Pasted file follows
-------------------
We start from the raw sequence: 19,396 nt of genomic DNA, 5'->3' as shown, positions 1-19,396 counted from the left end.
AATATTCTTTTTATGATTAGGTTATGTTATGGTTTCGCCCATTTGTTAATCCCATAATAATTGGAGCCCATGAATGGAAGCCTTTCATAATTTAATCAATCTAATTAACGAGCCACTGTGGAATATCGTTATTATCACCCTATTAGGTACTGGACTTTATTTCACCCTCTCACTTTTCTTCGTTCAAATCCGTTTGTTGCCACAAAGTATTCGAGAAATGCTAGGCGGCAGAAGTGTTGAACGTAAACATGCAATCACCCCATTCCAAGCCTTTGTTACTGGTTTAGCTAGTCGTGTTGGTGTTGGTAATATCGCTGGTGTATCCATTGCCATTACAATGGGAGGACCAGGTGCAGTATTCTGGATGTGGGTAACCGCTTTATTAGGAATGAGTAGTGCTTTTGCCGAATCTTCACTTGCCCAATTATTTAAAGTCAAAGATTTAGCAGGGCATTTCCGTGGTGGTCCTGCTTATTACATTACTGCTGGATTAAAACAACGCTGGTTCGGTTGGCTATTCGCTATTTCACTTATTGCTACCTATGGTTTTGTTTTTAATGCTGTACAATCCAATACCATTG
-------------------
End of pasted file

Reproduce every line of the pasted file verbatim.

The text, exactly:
We start from the raw sequence: 19,396 nt of genomic DNA, 5'->3' as shown, positions 1-19,396 counted from the left end.
AATATTCTTTTTATGATTAGGTTATGTTATGGTTTCGCCCATTTGTTAATCCCATAATAATTGGAGCCCATGAATGGAAGCCTTTCATAATTTAATCAATCTAATTAACGAGCCACTGTGGAATATCGTTATTATCACCCTATTAGGTACTGGACTTTATTTCACCCTCTCACTTTTCTTCGTTCAAATCCGTTTGTTGCCACAAAGTATTCGAGAAATGCTAGGCGGCAGAAGTGTTGAACGTAAACATGCAATCACCCCATTCCAAGCCTTTGTTACTGGTTTAGCTAGTCGTGTTGGTGTTGGTAATATCGCTGGTGTATCCATTGCCATTACAATGGGAGGACCAGGTGCAGTATTCTGGATGTGGGTAACCGCTTTATTAGGAATGAGTAGTGCTTTTGCCGAATCTTCACTTGCCCAATTATTTAAAGTCAAAGATTTAGCAGGGCATTTCCGTGGTGGTCCTGCTTATTACATTACTGCTGGATTAAAACAACGCTGGTTCGGTTGGCTATTCGCTATTTCACTTATTGCTACCTATGGTTTTGTTTTTAATGCTGTACAATCCAATACCATTG